Some of my Pride. This past weekend I saw, in live-amongst-the-tall-green-trees-concert, Chubb Rock, Masta Ace and EMC crew, DJ Premier, OC, Jeru the Damager, Elvis Perkins, the Cold War Kids; I danced epic go-getta style at the Leela Lounge and the Highline Ballroom; I marched up and down Christopher Street as much as my golden sandaled and new-nod-to-the-c-c-c-olors Nike clad feet could take; I feasted with a troop of Desi Dykes; I random conversated with mad queer folks on the subway, because in the City, pride leaks down into the underground; sketched and drew with fellow women to the beat of a live model and nearby book club watching Junot Diaz on You Tube in Spanish Harlem; read deeper into The Tipping Point and The Biography of Paul Robeson; rode my bike to Coney Island, where I quenched, sank my body into salt, spread out to dry on the sand, and arose to the tune of lightening, the color of thunder, rode back home in a torrential summer downpour, soaked and biking. Just like monsoon season. India, I miss you.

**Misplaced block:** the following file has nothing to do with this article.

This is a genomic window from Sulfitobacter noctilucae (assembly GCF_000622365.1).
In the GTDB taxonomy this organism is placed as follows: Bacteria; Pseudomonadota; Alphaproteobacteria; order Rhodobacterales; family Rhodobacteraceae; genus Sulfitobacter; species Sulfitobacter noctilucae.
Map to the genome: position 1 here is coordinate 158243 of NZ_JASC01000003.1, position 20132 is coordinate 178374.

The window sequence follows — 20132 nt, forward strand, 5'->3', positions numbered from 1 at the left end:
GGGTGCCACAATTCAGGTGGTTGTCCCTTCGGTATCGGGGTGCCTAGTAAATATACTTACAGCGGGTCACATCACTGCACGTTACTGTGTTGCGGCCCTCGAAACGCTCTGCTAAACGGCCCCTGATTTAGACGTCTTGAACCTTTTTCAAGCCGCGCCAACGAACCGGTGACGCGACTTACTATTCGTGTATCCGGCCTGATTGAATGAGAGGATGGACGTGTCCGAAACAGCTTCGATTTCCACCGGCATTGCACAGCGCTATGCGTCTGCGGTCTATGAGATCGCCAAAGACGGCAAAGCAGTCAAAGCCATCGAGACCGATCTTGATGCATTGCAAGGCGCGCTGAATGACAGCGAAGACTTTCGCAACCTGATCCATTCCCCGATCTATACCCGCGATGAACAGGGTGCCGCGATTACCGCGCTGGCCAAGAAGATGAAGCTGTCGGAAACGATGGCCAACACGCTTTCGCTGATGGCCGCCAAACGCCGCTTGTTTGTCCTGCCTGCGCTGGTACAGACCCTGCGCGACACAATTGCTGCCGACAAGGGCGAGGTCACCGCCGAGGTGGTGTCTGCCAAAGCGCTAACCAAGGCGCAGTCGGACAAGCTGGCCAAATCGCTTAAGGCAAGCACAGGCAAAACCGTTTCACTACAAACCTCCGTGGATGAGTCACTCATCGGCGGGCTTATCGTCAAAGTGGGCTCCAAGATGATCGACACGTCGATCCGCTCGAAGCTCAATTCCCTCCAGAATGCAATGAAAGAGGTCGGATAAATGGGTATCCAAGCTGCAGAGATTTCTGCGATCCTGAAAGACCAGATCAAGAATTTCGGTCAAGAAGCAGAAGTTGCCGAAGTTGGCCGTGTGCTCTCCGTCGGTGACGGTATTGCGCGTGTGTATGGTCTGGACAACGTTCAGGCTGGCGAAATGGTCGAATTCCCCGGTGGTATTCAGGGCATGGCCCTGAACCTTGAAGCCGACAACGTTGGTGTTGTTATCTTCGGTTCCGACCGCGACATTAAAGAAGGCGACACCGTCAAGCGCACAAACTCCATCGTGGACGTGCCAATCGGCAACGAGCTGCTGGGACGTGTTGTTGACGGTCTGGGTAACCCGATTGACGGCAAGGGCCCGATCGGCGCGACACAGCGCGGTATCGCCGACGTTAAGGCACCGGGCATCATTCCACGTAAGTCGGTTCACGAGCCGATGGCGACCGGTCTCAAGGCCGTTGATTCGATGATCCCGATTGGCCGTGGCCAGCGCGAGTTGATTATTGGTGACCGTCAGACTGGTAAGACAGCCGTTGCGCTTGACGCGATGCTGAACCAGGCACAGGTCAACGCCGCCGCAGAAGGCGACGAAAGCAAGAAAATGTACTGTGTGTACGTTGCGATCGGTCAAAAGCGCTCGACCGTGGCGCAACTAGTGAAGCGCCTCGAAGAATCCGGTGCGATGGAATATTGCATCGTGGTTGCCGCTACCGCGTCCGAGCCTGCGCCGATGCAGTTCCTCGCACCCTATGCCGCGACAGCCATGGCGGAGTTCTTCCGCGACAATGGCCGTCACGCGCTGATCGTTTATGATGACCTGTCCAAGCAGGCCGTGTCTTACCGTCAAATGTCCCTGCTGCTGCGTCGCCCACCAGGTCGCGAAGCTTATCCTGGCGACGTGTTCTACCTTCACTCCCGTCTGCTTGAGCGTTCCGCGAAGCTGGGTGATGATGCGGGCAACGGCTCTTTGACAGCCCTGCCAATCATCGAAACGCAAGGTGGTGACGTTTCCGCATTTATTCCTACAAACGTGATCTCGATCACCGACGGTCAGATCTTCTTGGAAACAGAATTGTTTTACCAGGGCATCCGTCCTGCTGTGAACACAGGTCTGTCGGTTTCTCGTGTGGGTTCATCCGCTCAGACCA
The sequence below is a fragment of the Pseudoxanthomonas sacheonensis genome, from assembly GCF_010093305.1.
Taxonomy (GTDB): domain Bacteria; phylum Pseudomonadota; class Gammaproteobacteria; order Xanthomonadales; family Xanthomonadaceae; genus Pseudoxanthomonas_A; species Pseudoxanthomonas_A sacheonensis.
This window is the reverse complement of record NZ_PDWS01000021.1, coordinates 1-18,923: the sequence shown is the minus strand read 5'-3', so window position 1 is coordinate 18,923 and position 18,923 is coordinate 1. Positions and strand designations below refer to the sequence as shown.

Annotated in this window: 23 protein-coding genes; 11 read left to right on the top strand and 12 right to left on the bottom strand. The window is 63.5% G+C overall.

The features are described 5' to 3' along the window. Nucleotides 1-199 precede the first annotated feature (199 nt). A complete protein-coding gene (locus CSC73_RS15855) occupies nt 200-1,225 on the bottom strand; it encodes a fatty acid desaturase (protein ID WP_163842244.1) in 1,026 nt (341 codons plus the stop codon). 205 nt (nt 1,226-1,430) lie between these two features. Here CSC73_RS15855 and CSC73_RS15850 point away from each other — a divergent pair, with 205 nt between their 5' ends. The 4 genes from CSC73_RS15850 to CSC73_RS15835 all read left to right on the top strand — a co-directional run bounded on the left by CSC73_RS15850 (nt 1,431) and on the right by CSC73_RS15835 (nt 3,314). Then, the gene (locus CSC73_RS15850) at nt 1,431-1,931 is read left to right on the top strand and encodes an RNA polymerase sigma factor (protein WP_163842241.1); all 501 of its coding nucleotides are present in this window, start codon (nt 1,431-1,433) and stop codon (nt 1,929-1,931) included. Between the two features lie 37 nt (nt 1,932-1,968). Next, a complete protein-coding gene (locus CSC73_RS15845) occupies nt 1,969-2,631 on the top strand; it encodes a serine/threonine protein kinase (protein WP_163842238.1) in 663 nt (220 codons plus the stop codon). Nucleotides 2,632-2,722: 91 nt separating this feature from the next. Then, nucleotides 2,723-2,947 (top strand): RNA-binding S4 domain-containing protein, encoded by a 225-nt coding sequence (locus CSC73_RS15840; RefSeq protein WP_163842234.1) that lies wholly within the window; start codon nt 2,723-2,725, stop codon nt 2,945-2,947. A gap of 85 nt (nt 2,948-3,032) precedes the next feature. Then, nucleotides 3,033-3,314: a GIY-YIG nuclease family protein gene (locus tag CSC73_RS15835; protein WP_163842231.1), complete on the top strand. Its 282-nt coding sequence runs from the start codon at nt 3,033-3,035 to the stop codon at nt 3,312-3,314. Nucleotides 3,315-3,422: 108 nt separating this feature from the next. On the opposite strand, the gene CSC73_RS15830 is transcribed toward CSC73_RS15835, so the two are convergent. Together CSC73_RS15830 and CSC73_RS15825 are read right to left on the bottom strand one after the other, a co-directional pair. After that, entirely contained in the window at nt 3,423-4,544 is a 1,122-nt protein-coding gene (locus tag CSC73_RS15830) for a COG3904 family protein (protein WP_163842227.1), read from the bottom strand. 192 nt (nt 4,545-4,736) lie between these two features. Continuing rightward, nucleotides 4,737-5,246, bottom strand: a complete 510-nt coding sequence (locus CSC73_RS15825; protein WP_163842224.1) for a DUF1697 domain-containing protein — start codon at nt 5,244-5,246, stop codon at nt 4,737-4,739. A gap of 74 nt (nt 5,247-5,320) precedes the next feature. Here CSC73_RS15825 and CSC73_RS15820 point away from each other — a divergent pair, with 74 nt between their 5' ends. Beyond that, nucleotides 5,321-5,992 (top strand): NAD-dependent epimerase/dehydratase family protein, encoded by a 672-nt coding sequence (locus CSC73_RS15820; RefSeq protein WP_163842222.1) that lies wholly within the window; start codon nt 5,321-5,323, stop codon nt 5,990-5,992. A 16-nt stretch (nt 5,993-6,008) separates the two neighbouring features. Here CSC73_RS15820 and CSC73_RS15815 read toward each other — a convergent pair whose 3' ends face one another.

And I’m so proud of and inspired by your fabulous Pride march debuts. (!!!)

There’s no beginning or end to Pride, not really. So, Happy Pride forever.

And read my Pride poems, bitc*es.

There’s three for you. One on Pride in the village with the visage so amazing and cops closing us out in the hundreds. Cavalry, SUV’s, scooters. The other two are on dancing in the Pride filled clubs. I heart gay boys.

I’d like to send these poems out to India, my students (you know who you are) and Mondays.



cascade/rain drenched



closeted wish

summer went somewhere

when out of nowhere


the visage

opens a stone walled place inside

a nation of millions

creative children

bending colors

contorting hedgemony

vaulting social control

careening gender roles


poured out pier

backwards looking

cop in his rear/view


which one of you

thinks this is funny

barricades slapped on the crowd

the worlds most lucrative consumer base

only gets

un-caged/out loud

one weekend a year

never will we forget

that this is Our Pier







dancing/heal me

dancing/billy club

dancing/my drug

of sweat/choice




gay boys

gay boys

brown and black

cowboy boots and daisy dukes

all knees and elbows

curves and necks/posed/up

gay boy

dance close/for good/luck

and good measure

i promise i won’t take my eyes off you

as long as you watch me too

gay boy

pressed against/our hip bones blue




thanks for tuning in to: “on pride.” stay tuned folks, there’s more where that came from in two and two.


roopa singh/n